Men are often the last to know when there is a problem in a relationship.
It’s not for lack of trying, myself included. Many times, when a woman decides to leave a cisgendered, heterosexual relationship, she has done her due diligence. There have been conversations and tears and fighting and – in some cases – counseling, either individually or as a couple. I’ve gone through this with my first marriage, and now I work with people who are trying to decide whether or not to continue their own relationships.
I have heard men say in some form, over and over, “If you will just tell me what to do, I’ll do it.” This is me, a cishetero, mental health professional woman, telling men what to do when it comes to being a participating member in their intimate relationships.
A sense of compassion and curiosity are two foundational building blocks to every intimate relationship. I know, you haven’t exactly been socialized to feel compassion, much less show it, and that sucks. Curiosity, though, is more socially acceptable, and may be easier to access.
What is compassion? This is putting yourself in somebody else’s situation. Compassion is imagining what another person’s thoughts and feelings are in a situation and feeling sympathy. Compassion is realizing that you have been in similar situations as the person sharing with you, and feeling empathy and a measure of understanding.
Do you have to logically understand where someone is coming from? Not necessarily. You might understand it, you might not. Logical understanding is less important than imagination in this case.
Be Curious First
Curiosity goes right along with compassion, and makes a great follow-up. Curiosity is simply asking questions with no judgment. For instance, you come home and your significant other is crying. Sometimes it’s really easy to jump to the conclusion that she is mad or disappointed with you.
Instead, practice curiosity. “She is crying. What’s that about?” Then, ask. Ask without an agenda. Ask because you really want to know what’s up. Ask and then ask another question, and then another question.
Don’t Take It Personally
Practicing compassion and curiosity quickly creates a safe space for both of you to express feelings and thoughts. But what happens when a thought or feeling is expressed and it feels like a punch in the gut?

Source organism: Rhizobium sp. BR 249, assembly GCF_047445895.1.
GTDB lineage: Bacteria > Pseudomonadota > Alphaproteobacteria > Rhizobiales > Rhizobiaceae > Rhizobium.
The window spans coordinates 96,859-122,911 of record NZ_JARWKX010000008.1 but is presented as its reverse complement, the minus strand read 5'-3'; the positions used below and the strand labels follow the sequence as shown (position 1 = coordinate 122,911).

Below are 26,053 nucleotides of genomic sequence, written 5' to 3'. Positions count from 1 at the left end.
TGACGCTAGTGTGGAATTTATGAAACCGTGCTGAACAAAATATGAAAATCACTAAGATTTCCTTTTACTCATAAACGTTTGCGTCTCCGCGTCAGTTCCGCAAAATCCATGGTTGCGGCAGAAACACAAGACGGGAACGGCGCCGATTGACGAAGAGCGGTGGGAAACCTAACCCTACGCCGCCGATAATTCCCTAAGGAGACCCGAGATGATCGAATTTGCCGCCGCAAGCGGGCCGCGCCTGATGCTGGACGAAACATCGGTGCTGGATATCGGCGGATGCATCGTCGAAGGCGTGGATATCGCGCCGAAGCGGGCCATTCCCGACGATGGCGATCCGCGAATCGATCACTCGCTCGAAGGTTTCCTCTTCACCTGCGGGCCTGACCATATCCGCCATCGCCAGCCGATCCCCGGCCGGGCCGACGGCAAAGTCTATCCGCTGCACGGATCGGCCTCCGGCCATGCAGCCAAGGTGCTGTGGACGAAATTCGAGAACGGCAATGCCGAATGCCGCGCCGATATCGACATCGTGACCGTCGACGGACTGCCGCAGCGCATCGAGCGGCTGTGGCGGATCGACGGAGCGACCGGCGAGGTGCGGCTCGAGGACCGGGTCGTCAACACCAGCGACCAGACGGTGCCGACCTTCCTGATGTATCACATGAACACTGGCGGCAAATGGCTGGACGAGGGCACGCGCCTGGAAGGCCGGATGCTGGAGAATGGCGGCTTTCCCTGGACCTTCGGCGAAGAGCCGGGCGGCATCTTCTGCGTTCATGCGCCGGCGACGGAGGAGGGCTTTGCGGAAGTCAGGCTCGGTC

Don’t take it personally. Yes, this is possible. This is a skill that everyone needs. Why? Because so much of life is not about you or me.
Not what people think or how they feel or what they express. None of it is about you.
I know it might not feel that way when she expresses a thought or feeling that you clearly “know is wrong” and that you have a physical reaction to. But guess what? That physical reaction has only to do with you, not with her. How you feel in response reveals more about you than about anyone else.
This is where things get tricky. It can feel personal. It is not personal. Can your feelings be hurt? Of course, and that is a different issue. More often than not, though, what’s happening with another person isn’t personal and likely has nothing to do with you. Don’t take it personally.
Transfer Your Skills
Men don’t arrive at their particular place in life by accident. Men are successful professionally and with hobbies and in groups and clubs and sports and whatever else dudes do.
But relationships are where I see many men check out. Intelligent, creative, thoughtful men will often not know what to do, so they’ll withdraw and go silent.
And the thing about that is that if you did that at work, what would happen? You would get fired. Instead, you might ask for help or get more education or find another job that was a better fit.
I’m going to tell you a secret that not a lot of people realize: skills transfer. The skills that you have developed in other areas of your life can absolutely be transferred to your intimate relationships. Showing up, being in charge, following through, communicating clearly – all of these skills can be transferred over into other areas of life.
What is the Point of Conflict?
I’m including conflict in this letter because this is where compassion, curiosity, and not taking it personally will need to show up.
Get enough people into a small enough space for a long enough time, and there will be conflict.
Conflict feels uncomfortable and unpleasant, but it’s necessary. So why not get more comfortable with it and figure out what it’s used for?
For a long time, I thought the point of conflict was to get my way. To be “right” and to “win.” Guess what? This is not the ultimate purpose of making our way through arguments and fights and irritations with our partners.
The point of conflict in a relationship is to work out differences and ultimately bring people together.
The point of conflict is to bring people together. To build understanding and share more about ourselves and be vulnerable and compassionate and curious about another human being.
Men, you have been given the shaft (that’s what she said) when it comes to emotions, feelings, and relationships. This is unfair, and it is also an opportunity to be who you want to be – and who your partner needs – in a special relationship…before it’s too late.